There are other issues to consider as well. There is more than a little suspicion that a vegetarian and vegan diet is actively harmful to children, and it is known that vegetarian and vegan diets are inherently missing at least one essential nutrient, and often lack several more. Thus having animals in our diet is not a bad thing; we did evolve to eat them, after all.

    I will note that perfect efficiency isn’t actually inherently desirable in the first place; there are reasons that people enjoy eating beef so much. It is okay for people to eat a variety of foods, and indeed, desirable to have a varied diet.

  17. Viva La Evolucion says:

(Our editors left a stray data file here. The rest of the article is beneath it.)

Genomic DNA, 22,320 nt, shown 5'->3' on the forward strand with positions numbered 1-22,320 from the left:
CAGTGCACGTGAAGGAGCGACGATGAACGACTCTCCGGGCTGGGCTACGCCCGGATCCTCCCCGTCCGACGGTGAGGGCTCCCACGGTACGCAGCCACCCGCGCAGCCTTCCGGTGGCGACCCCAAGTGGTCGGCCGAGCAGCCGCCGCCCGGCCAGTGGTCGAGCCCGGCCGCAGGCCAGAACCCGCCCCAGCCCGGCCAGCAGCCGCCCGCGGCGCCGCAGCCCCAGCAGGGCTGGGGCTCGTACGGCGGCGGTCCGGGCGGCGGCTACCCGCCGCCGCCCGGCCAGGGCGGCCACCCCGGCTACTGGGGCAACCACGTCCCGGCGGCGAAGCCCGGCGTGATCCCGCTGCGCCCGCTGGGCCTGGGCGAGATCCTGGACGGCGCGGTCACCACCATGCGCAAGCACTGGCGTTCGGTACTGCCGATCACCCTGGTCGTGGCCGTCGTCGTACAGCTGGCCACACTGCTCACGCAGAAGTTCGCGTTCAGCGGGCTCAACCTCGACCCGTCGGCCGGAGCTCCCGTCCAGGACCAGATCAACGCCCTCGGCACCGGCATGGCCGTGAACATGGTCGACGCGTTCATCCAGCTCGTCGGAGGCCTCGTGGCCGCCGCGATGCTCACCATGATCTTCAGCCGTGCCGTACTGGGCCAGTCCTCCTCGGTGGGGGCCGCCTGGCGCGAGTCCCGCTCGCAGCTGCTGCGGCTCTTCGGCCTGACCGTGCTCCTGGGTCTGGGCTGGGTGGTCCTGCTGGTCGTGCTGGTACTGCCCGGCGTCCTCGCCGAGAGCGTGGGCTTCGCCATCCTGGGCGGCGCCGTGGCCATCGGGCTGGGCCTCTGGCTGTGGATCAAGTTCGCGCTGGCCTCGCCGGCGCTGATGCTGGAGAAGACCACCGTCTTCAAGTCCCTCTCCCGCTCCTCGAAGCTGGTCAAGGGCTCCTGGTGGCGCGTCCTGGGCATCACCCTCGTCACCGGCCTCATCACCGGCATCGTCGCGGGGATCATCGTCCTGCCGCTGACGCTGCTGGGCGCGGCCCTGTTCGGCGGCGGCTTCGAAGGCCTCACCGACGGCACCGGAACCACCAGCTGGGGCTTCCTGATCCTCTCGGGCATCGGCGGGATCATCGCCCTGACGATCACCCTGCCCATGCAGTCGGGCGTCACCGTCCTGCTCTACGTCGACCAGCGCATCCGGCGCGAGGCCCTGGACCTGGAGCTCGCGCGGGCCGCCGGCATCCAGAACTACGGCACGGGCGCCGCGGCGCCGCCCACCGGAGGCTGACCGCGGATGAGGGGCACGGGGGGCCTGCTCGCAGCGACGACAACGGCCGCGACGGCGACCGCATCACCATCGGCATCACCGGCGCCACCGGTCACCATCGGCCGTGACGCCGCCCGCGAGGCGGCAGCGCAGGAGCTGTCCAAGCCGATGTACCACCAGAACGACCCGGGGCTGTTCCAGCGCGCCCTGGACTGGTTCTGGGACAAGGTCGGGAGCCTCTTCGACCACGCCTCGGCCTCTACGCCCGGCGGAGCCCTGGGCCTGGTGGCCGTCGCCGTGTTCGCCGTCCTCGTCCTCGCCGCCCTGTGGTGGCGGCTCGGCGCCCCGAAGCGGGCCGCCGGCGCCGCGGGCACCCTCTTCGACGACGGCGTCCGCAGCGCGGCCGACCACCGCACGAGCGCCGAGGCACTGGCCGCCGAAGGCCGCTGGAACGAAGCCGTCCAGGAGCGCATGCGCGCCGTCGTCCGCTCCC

Yes, after thinking about it more I think I agree with you that large scale vertical farming will probably not be the way of the future, at least not in the next 100 years. I still think greenhouses have a lot of potential though. I agree that some forms of insecticide or fungicide, be them organic or not, are needed to grow most crops, and I like the GMO Bt corn, and other GM crops that result in less insecticide and fungicide usage. But, I strongly disagree with you that herbicides are needed to grow crops. For instance, growing hydroponically does not require herbicides at all. By the way, I like the idea of genetically modifying and/or selectively breeding fruit trees to smaller size so they can be grown in hydroponic/aquaponic system, which uses less water than growing in soil. I also like idea of modifying fruit trees to have bigger fruit that does not spoil for long time after harvest. I noticed you left out mention of aquaponics, which is system that grows plants hydroponically, and produces fish in a closed loop system. The plants’ roots filter out the fish poop, and fish poop with beneficial bacteria in water act as fertilizer for the plants. I believe it is this combination that makes it more efficient than poultry. Please let me know if you are able to find any efficiency numbers on aquaponics? In regards to cows, I believe they should be grass-fed or pasture raised becuase grass-fed beef and milk is more nutritious than soy or corn-fed (has more omega 3 and vitamin k2). That’s probably why Neil Degrass Tyson drinks grass fed pasture raised organic milk. https://twitter.com/neiltyson/status/270191112109568000